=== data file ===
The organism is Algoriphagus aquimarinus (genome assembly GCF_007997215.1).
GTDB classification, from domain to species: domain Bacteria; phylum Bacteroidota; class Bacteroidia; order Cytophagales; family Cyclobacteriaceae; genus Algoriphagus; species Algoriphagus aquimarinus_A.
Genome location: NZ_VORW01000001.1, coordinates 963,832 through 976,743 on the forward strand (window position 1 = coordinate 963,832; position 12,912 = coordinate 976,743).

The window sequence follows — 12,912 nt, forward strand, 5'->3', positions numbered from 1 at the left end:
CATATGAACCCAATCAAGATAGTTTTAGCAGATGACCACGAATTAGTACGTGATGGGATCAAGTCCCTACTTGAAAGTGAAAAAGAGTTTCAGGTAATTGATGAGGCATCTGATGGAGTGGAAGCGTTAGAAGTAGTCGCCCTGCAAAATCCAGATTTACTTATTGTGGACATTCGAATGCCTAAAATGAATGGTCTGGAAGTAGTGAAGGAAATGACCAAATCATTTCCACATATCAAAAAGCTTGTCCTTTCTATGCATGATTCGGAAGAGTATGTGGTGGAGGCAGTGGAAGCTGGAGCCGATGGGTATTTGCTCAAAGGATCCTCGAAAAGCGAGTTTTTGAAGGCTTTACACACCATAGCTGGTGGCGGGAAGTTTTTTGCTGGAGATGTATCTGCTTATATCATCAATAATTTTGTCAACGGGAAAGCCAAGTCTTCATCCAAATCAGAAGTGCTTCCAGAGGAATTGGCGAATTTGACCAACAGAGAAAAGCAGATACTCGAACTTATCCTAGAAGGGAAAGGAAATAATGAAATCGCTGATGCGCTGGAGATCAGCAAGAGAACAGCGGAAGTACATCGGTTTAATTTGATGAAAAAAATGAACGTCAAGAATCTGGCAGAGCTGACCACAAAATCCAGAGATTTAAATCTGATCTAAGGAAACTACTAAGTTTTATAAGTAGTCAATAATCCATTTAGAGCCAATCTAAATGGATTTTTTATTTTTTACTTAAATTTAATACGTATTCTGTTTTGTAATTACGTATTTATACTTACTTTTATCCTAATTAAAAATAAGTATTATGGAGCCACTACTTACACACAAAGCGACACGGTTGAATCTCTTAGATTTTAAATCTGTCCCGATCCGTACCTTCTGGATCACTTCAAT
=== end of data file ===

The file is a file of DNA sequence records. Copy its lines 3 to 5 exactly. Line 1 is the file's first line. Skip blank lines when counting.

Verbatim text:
Genome location: NZ_VORW01000001.1, coordinates 963,832 through 976,743 on the forward strand (window position 1 = coordinate 963,832; position 12,912 = coordinate 976,743).

The window sequence follows — 12,912 nt, forward strand, 5'->3', positions numbered from 1 at the left end:
CATATGAACCCAATCAAGATAGTTTTAGCAGATGACCACGAATTAGTACGTGATGGGATCAAGTCCCTACTTGAAAGTGAAAAAGAGTTTCAGGTAATTGATGAGGCATCTGATGGAGTGGAAGCGTTAGAAGTAGTCGCCCTGCAAAATCCAGATTTACTTATTGTGGACATTCGAATGCCTAAAATGAATGGTCTGGAAGTAGTGAAGGAAATGACCAAATCATTTCCACATATCAAAAAGCTTGTCCTTTCTATGCATGATTCGGAAGAGTATGTGGTGGAGGCAGTGGAAGCTGGAGCCGATGGGTATTTGCTCAAAGGATCCTCGAAAAGCGAGTTTTTGAAGGCTTTACACACCATAGCTGGTGGCGGGAAGTTTTTTGCTGGAGATGTATCTGCTTATATCATCAATAATTTTGTCAACGGGAAAGCCAAGTCTTCATCCAAATCAGAAGTGCTTCCAGAGGAATTGGCGAATTTGACCAACAGAGAAAAGCAGATACTCGAACTTATCCTAGAAGGGAAAGGAAATAATGAAATCGCTGATGCGCTGGAGATCAGCAAGAGAACAGCGGAAGTACATCGGTTTAATTTGATGAAAAAAATGAACGTCAAGAATCTGGCAGAGCTGACCACAAAATCCAGAGATTTAAATCTGATCTAAGGAAACTACTAAGTTTTATAAGTAGTCAATAATCCATTTAGAGCCAATCTAAATGGATTTTTTATTTTTTACTTAAATTTAATACGTATTCTGTTTTGTAATTACGTATTTATACTTACTTTTATCCTAATTAAAAATAAGTATTATGGAGCCACTACTTACACACAAAGCGACACGGTTGAATCTCTTAGATTTTAAATCTGTCCCGATCCGTACCTTCTGGATCACTTCAAT